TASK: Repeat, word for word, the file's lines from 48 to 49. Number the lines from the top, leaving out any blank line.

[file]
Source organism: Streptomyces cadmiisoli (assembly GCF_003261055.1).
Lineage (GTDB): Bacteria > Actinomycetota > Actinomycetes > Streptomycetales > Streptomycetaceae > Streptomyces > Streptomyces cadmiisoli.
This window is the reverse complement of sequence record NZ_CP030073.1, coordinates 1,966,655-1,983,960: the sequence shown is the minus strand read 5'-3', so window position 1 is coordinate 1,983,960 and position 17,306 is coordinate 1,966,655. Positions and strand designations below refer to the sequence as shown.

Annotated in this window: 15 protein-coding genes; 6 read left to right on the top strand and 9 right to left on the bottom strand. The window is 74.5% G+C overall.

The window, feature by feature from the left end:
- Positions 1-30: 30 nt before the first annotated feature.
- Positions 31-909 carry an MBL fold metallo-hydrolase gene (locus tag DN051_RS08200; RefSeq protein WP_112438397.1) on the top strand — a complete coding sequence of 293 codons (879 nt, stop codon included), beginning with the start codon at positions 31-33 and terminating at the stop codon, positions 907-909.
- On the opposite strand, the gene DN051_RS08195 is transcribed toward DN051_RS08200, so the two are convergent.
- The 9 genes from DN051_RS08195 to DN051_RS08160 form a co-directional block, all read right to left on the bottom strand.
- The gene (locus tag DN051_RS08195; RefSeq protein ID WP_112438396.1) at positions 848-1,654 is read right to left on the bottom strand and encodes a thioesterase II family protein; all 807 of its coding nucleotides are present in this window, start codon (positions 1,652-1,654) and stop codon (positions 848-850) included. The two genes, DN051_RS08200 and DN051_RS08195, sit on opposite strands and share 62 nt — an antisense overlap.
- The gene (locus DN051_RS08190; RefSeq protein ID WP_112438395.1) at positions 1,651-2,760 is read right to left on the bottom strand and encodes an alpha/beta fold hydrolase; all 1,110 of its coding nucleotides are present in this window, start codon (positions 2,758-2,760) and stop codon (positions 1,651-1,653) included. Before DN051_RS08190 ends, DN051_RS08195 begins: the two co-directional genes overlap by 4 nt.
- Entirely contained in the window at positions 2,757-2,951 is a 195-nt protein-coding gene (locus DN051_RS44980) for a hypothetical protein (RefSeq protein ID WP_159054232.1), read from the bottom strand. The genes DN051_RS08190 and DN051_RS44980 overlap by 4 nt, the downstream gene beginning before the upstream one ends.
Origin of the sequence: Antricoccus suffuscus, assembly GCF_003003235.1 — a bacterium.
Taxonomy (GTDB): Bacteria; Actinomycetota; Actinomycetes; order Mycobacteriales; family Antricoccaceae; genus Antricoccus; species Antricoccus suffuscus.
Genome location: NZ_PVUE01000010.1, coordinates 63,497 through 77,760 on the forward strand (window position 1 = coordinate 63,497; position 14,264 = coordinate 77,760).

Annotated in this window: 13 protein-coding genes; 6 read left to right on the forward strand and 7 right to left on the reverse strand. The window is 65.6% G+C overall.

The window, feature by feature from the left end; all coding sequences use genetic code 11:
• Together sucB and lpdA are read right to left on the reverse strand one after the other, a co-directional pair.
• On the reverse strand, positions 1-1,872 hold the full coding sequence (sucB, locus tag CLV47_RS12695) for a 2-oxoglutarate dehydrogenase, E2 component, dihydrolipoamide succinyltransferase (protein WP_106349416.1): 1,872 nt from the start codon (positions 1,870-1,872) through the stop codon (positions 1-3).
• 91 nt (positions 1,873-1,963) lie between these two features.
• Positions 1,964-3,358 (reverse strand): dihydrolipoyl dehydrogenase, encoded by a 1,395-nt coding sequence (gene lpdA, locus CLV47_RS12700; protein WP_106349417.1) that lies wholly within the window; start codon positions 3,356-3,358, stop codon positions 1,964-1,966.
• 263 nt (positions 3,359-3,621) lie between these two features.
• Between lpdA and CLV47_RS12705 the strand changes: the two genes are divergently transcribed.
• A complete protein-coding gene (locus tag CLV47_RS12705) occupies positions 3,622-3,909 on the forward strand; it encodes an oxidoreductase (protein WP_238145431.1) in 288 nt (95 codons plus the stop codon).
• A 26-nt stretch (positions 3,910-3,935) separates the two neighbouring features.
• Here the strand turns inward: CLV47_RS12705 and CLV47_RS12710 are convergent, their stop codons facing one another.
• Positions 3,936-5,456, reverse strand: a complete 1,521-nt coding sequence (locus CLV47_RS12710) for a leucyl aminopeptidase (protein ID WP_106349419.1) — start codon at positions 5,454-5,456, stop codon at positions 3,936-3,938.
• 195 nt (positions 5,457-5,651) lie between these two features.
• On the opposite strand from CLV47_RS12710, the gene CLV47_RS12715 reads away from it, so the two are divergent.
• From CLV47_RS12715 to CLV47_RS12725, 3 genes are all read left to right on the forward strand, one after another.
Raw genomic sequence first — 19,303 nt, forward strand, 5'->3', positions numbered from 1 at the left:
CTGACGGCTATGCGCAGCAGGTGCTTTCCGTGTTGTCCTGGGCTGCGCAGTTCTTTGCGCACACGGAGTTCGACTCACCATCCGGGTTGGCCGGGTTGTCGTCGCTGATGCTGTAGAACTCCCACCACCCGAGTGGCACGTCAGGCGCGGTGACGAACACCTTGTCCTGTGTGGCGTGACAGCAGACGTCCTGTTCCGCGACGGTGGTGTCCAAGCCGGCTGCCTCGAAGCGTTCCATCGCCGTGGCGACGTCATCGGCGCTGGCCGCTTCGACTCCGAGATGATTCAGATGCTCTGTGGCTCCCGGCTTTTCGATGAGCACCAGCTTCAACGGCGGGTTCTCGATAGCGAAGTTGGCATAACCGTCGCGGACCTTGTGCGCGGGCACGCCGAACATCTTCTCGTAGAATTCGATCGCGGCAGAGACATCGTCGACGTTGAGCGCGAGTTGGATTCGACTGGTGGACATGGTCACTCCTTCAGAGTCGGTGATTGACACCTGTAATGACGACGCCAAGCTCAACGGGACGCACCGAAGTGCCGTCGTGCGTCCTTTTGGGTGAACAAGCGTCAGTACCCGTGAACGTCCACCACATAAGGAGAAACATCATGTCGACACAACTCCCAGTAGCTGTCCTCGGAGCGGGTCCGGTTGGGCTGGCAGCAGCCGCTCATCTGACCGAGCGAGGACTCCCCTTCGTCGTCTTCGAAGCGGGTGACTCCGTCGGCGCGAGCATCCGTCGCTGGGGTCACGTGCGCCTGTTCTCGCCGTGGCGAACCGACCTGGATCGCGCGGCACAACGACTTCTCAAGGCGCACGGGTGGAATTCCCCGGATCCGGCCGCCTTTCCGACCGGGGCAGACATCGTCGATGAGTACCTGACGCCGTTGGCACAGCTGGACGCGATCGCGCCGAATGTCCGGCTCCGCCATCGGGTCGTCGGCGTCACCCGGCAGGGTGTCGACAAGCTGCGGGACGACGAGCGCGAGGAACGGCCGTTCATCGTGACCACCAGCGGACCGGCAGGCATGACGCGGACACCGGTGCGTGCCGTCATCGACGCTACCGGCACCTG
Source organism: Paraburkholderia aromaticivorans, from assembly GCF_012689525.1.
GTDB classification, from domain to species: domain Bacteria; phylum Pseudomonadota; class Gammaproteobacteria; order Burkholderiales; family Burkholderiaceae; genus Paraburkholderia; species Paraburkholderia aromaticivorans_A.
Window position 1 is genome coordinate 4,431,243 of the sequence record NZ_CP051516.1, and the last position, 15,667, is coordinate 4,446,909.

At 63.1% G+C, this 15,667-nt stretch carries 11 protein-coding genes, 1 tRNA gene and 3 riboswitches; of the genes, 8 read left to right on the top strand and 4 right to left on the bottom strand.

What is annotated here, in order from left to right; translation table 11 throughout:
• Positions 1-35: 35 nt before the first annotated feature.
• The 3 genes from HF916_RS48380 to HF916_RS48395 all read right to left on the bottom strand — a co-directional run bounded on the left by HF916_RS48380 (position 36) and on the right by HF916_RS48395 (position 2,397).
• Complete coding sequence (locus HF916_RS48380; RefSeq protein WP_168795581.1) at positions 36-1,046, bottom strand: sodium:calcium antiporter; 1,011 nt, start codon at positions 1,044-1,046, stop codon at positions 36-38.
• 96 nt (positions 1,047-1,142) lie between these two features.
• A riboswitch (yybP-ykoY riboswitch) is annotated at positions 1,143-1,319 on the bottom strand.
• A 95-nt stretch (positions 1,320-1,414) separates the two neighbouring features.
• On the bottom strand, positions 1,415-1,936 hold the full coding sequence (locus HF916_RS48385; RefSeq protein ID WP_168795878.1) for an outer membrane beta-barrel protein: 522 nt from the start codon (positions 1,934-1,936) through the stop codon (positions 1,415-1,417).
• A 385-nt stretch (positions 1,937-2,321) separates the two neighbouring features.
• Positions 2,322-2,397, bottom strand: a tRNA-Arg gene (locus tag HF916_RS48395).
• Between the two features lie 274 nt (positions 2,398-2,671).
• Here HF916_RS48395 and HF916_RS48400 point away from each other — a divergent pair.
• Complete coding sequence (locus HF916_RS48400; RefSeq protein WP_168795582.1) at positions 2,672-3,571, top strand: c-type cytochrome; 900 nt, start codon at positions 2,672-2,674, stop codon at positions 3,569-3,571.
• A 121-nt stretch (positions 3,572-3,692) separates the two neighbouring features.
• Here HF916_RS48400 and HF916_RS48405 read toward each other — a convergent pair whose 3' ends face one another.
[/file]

• Here HF916_RS48395 and HF916_RS48400 point away from each other — a divergent pair.
• Complete coding sequence (locus HF916_RS48400; RefSeq protein WP_168795582.1) at positions 2,672-3,571, top strand: c-type cytochrome; 900 nt, start codon at positions 2,672-2,674, stop codon at positions 3,569-3,571.